Solar panels ! Who has installed them on a Vista Cruiser MB.

bcolins

2004 158" Vista Cruiser
I'm hoping to get at least 400 watts of solar panels up on the roof of my 2004 Vista Cruiser MB. Looks like I have about 57" front to back and 55" - 60" side to side. Hoping to find a solution that does not involve drilling holes in my roof. Anyone been down this road with one of our vans?

Brian in Austin
 

NewfD90

Member
I too, wanted a no drill solution and opted for a cheap 200W flex solar panel taped down with that uber sticky mobile home roof tape. It stayed on there good enough. Attachment wasn't the problem - quality was. It died in less than a year.

Regardless of the attachment method, you've still got to drill a hole for the cable.

I gave up on the cheap crap and went with a Renogy 160W rigid aluminum framed panel with their attachment feet. I put 3M VHB tape between the feet and the van roof, and then used self tapping and rubber washer metal roof screws. I also bedded them down in silicone. No leaks, no problems almost 2yrs later. I'm using an MPPT controller and get close to 10A in direct sun. More than enough to run the fridge (~4.5A) and charge the batteries. Speaking of which, I just went to 2 AGM golf cart batteries and that just about doubled my capacity to 225Ah.

The panel I used was 58.3x26.5in and it fit nicely between the A/C, bathroom vent and forward opening vent. It looks like Renogy's latest is a good 7" shorter. Might could have fit one more if I'd have eliminated the HDTV antenna, but I didn't want to.
 

Saturn949

Member
I install 100W only. I checked that i could fit single 160W panel but did not want to as some time on rough roads vibration can be too bad and this can be too much stress larger frame. Here is the picture on my roof. Remember to have air gap for air to flow under panel for panel cooling and not to heat up your roof and sealing inside the van.IMG_20181015_144826515_HDR.jpg
 

bcolins

2004 158" Vista Cruiser
I too, wanted a no drill solution and opted for a cheap 200W flex solar panel taped down with that uber sticky mobile home roof tape. It stayed on there good enough. Attachment wasn't the problem - quality was. It died in less than a year.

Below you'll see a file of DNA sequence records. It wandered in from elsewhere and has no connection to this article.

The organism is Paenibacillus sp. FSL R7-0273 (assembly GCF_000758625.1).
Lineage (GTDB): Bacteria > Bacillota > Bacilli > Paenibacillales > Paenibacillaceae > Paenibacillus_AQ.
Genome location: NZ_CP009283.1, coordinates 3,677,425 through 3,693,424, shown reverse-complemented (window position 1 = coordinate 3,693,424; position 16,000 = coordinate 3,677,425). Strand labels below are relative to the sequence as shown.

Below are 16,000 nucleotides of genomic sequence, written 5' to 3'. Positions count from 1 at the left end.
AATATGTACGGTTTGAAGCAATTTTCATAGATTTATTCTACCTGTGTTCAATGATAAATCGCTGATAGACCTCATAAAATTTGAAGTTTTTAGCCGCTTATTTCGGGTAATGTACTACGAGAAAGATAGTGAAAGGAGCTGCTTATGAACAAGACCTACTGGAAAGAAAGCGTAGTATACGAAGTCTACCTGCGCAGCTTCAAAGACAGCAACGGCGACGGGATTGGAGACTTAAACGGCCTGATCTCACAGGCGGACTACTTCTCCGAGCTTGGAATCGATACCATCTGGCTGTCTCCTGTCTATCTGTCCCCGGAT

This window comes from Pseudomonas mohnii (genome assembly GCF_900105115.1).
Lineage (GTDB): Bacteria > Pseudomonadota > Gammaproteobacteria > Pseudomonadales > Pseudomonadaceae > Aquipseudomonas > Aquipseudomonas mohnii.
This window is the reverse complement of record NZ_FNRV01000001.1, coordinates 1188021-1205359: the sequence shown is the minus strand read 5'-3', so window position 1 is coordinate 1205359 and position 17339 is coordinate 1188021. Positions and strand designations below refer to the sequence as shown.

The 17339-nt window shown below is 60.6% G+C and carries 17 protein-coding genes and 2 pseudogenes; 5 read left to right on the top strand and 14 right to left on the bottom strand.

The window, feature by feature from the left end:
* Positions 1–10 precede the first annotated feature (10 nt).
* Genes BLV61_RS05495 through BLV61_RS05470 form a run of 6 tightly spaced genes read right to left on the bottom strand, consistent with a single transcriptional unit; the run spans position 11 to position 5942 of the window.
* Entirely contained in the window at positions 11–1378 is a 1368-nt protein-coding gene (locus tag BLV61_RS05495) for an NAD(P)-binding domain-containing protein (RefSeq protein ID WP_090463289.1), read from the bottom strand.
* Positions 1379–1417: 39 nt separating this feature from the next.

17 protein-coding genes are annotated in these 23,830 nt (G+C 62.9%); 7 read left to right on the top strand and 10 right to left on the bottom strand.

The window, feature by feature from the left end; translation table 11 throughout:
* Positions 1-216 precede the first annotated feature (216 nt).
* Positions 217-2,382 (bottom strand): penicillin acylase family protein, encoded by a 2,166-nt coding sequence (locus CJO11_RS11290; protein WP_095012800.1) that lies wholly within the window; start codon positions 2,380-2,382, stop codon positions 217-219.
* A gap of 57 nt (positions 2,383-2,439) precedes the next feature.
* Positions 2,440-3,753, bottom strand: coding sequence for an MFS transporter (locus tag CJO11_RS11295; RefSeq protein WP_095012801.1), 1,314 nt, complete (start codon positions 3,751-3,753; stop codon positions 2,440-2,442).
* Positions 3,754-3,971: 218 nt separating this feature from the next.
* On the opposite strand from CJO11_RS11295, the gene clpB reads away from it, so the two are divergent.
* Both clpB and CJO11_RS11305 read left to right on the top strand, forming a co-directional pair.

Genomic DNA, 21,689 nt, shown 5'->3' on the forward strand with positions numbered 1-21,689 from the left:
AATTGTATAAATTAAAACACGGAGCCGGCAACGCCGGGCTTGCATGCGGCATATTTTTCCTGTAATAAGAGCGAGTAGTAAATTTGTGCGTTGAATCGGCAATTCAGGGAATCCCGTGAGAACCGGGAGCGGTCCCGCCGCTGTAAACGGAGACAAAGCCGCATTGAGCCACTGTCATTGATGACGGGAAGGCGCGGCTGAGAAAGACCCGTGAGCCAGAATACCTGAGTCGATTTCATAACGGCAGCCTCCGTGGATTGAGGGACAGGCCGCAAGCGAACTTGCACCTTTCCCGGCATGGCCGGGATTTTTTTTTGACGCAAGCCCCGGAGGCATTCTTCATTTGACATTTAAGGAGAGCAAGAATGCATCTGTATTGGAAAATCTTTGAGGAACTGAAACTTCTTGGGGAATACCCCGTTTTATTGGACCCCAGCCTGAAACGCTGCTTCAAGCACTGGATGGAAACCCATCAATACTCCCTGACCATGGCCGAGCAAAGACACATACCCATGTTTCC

Regardless of the attachment method, you've still got to drill a hole for the cable.

I gave up on the cheap crap and went with a Renogy 160W rigid aluminum framed panel with their attachment feet. I put 3M VHB tape between the feet and the van roof, and then used self tapping and rubber washer metal roof screws. I also bedded them down in silicone. No leaks, no problems almost 2yrs later. I'm using an MPPT controller and get close to 10A in direct sun. More than enough to run the fridge (~4.5A) and charge the batteries. Speaking of which, I just went to 2 AGM golf cart batteries and that just about doubled my capacity to 225Ah.

The panel I used was 58.3x26.5in and it fit nicely between the A/C, bathroom vent and forward opening vent. It looks like Renogy's latest is a good 7" shorter. Might could have fit one more if I'd have eliminated the HDTV antenna, but I didn't want to.
I'm surprised to hear that the 160 watt keeps your fridge running and batteries charged. That may be the way to go and keep things simple. Any chance of some pics of your roof, electronics bay, and where you put your two AGM batteries? Sounds like you were possibly south of $1000 on the total set up?
 

NewfD90

Member
With a MPPT solar controller, I generally see a bit over 10A at noon. Fridge draws ~4.5A - duty cycle is highly dependent. So generally no problems. If I run into a few cloudy days, there’s the generator and alternator.

We’re currently on the road, so getting roof pics isn’t possible, and the bike drawers in the garage are preventing access to the batteries. But, the golf cart batteries just barely fit with original enclosure removed.

I’ll try to get some pics when we return home next month.
 

bcolins

2004 158" Vista Cruiser
With a MPPT solar controller, I generally see a bit over 10A at noon. Fridge draws ~4.5A - duty cycle is highly dependent. So generally no problems. If I run into a few cloudy days, there’s the generator and alternator.

We’re currently on the road, so getting roof pics isn’t possible, and the bike drawers in the garage are preventing access to the batteries. But, the golf cart batteries just barely fit with original enclosure removed.